The Texas 13th Court of Appeals welcomed its first woman to be elected Chief Justice. Dori Contreras is a Rio Grande Valley native, PSJA ISD graduate, with 16 years of service on the court. Contreras is now the second Latina statewide elected for this position.

Discussing  the significance of her election, she said.

"One thing that has always been important to me as a lawyer, ultimately when I became a judge is speaking to students at high school and college here at the local university. Talking to them of course of the importance of their education and trying to set a good example for them of someone that's growing up here in the Valley just like them. That through some hard work and dedication we can accomplish goals that you set and pursue dreams, so I try to encourage that. It's important for me to do that specially for young women, young Latinas.”

Contreras says she is proud of the work the court does and is looking forward to making improvements.

Two Wisconsin Appeals Court Judges in Race for Supreme Court. 01/04/2019

Two Wisconsin appeals court judges will face each other in April for a seat on the state Supreme Court.

Brian Hagedorn and Lisa Neubauer — both members of the Waukesha-based District 2 Court of Appeals are vying  to replace retiring  Justice Shirley Abrahamson.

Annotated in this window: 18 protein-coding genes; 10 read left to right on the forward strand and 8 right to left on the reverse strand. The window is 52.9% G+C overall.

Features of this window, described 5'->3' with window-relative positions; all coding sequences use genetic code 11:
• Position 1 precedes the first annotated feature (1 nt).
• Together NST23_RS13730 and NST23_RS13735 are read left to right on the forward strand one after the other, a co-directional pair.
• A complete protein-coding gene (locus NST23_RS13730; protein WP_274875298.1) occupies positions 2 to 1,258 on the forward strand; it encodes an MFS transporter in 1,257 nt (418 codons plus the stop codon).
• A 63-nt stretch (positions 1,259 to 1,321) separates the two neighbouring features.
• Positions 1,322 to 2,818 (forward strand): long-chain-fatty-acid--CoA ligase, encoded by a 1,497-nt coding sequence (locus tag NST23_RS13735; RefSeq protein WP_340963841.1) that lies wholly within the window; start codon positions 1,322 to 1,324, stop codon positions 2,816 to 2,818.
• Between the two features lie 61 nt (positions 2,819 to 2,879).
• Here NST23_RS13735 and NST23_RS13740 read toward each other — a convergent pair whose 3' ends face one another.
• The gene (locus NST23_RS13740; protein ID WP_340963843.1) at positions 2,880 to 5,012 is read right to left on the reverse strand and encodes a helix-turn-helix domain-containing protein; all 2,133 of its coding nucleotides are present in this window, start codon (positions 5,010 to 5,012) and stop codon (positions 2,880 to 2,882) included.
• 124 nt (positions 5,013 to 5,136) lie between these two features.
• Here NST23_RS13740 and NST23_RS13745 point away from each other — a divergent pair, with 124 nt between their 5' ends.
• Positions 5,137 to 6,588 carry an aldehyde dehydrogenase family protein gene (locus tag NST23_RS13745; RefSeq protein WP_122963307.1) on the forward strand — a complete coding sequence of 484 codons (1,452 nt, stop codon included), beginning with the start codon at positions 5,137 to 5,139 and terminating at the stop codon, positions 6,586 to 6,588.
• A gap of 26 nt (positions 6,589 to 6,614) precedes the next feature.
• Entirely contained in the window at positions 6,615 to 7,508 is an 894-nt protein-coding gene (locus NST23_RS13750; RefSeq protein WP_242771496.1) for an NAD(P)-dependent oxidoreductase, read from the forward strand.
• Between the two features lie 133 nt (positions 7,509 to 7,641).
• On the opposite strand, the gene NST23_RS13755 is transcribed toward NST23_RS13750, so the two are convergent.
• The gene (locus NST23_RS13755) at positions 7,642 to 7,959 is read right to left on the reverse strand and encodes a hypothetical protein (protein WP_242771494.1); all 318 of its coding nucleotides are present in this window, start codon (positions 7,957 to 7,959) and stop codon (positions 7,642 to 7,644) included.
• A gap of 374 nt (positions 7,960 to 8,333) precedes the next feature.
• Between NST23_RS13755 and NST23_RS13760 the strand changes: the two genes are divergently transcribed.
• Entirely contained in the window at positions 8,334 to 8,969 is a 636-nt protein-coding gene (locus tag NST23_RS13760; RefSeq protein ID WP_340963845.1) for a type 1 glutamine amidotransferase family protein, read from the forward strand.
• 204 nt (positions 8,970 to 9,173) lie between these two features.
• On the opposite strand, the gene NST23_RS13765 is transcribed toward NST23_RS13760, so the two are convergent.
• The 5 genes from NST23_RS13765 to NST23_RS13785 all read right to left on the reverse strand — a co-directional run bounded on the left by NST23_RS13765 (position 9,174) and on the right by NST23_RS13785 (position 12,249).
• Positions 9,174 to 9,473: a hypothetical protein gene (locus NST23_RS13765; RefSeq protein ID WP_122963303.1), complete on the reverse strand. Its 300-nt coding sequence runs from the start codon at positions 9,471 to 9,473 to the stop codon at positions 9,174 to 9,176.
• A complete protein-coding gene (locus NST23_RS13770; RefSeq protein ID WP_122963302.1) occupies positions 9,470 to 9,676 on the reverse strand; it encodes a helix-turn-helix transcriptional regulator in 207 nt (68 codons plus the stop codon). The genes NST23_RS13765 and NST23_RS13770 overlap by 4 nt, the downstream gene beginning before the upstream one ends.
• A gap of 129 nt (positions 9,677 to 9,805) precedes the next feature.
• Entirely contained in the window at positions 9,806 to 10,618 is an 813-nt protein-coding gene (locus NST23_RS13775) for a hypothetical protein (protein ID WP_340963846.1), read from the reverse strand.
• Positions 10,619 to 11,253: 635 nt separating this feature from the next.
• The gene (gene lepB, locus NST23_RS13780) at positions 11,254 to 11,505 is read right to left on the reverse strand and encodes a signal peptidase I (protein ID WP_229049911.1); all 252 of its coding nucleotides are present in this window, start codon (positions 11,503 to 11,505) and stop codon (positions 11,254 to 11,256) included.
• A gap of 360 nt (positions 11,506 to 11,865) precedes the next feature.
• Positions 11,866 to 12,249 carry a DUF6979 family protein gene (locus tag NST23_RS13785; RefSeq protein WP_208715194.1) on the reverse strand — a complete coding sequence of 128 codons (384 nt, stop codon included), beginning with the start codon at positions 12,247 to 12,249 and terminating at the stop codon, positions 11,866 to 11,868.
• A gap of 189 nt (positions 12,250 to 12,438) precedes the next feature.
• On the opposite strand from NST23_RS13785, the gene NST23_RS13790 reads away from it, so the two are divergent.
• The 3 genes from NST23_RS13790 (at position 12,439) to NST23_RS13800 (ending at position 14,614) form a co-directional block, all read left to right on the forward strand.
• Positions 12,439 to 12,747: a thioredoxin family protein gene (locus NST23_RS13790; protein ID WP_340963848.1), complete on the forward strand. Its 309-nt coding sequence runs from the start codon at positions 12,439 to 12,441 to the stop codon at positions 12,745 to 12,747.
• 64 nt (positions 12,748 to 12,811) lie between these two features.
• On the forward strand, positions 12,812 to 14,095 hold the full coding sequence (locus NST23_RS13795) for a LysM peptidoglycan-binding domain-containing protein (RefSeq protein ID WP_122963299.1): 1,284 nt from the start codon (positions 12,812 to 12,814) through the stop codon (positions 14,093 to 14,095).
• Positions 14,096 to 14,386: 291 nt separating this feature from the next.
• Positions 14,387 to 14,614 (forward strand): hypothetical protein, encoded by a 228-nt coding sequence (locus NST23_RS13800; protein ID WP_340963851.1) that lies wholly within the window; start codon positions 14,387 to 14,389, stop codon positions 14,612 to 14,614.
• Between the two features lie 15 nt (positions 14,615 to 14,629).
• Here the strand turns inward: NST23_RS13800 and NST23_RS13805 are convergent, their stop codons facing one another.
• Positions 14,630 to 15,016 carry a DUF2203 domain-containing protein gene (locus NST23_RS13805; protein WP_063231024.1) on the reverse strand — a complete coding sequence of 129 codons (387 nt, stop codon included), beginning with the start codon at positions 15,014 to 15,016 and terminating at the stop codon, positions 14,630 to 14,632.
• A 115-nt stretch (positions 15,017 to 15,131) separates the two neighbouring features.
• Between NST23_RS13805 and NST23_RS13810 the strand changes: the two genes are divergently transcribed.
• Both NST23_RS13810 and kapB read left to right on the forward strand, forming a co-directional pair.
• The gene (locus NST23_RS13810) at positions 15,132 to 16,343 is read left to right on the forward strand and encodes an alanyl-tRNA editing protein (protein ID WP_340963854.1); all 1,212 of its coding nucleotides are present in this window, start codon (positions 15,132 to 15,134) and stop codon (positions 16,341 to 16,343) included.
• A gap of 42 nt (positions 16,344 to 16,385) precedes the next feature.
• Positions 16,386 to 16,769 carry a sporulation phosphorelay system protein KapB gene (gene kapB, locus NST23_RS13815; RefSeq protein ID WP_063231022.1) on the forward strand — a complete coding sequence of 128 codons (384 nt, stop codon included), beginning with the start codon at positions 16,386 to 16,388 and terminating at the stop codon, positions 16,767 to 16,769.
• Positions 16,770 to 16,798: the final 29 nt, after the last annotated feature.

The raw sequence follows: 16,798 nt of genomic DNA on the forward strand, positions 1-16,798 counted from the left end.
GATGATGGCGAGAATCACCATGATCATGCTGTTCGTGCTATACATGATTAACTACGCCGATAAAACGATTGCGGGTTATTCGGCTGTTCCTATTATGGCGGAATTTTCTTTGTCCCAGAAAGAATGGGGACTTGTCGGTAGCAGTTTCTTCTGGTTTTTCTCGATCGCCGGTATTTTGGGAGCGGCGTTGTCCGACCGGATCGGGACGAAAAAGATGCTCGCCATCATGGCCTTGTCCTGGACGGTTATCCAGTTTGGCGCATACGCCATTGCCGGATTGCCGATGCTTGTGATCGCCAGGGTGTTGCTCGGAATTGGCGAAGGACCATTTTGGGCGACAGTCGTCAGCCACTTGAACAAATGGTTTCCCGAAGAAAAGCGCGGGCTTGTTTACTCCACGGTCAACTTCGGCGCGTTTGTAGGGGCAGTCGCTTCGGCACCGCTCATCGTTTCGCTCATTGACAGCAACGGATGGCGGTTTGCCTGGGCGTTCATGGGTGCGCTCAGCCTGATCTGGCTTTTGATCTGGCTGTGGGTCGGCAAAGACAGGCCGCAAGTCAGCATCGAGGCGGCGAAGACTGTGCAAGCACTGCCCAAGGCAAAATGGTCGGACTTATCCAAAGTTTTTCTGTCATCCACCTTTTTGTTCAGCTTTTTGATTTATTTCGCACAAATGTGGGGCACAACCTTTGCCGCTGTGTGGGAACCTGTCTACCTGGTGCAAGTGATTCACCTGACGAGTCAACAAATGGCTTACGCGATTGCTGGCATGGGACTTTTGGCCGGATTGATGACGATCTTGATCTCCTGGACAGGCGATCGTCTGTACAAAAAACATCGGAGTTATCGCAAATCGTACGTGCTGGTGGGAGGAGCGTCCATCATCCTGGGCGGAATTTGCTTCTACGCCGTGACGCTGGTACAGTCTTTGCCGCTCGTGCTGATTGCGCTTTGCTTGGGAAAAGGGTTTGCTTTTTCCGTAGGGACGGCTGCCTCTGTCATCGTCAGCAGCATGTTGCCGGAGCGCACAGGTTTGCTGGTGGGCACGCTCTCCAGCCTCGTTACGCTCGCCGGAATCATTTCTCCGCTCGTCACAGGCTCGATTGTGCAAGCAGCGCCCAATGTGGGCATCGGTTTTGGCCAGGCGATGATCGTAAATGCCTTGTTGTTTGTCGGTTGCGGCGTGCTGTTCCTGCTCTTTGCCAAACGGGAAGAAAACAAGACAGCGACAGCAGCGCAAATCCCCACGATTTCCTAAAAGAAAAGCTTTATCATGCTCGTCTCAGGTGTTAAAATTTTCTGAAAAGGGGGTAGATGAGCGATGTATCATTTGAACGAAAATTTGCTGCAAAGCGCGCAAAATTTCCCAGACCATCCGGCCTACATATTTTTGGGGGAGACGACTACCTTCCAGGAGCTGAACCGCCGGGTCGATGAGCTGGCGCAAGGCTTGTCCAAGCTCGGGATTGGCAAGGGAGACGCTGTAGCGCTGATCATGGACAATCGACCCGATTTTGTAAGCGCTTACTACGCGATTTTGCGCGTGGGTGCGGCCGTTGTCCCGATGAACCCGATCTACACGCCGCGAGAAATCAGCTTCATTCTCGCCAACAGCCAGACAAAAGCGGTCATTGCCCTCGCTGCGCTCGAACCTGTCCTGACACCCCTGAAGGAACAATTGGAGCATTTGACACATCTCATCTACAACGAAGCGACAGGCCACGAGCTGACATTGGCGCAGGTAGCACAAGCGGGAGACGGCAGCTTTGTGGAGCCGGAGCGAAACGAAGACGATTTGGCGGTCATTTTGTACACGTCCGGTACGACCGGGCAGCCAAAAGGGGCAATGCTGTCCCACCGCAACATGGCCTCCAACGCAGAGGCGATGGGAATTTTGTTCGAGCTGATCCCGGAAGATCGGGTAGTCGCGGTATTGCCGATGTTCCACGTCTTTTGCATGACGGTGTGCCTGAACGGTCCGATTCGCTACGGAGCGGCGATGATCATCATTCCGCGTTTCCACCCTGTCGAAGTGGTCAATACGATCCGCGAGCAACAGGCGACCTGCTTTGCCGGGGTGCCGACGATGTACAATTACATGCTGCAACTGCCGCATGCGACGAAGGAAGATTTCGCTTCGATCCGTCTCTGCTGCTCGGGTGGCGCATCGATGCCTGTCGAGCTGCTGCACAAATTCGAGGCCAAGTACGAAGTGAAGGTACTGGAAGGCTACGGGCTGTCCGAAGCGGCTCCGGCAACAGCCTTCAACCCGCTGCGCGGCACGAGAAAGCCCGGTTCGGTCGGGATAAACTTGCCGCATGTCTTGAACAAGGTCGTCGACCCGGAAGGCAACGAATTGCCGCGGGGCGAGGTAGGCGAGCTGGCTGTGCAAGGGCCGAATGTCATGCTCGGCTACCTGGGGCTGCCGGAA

Neubauer filed her paperwork in December and Hagedorn did so just prior to the deadline for getting on the April 2 ballot.

Hagedorn is a former chief legal adviser to outgoing Gov. Scott Walker and was appointed to the appeals court by Walker in 2015.  Neubauer, who has been chief judge of the district since 2015,  has won the backing of Democrats and 150 judges and has hired the same team that helped elect liberal Rebecca Dallet to the Supreme Court in 2018.  Conservatives have a 4-3 majority on the court. The April election could keep that balance in place or widen conservative control to 5-2.

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Kenny Griffis Appointed to Mississippi Supreme Court 12/28/2018

Gov. Phil Bryant has selected Court of Appeals Judge Kenny Griffis of Ridgeland to replace William Waller Jr. on the Mississippi Supreme Court.  Waller has announced that he is retiring Jan. 31.  Under Mississippi  law, the Supreme Court justice with the longest tenure assumes the post of chief justice – and  head of the entire state judiciary.  When Waller retires, Southern District Justice Michael Randolph of Hattiesburg will assume the post of chief justice.  The chief justice of the Supreme Court appoints the chief judge of the 10 member Court of Appeals.  Griffis was scheduled to be sworn as chief judge in January, replacing Court of Appeals Chief Judge L. Joseph Lee upon his retirement.   Governor Bryant also announced he is naming state Rep. Cory Wilson, R-Madison, to fill Griffis’ seat on the Court of Appeals.

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Marla Graff Decker elected chief judge of Virginia Court of Appeals 12/28/2018

Judge Marla Graff Decker has been elected chief judge-elect of the Virginia Court of Appeals to succeed Chief Judge Glen A. Huff. She will begin her four-year term on Jan. 1. Decker was elected by a majority of the court’s judges on Nov. 27. She was appointed to the state Court of Appeals on Nov. 1, 2013, and elected by the Virginia General Assembly to an eight-year term in January 2014.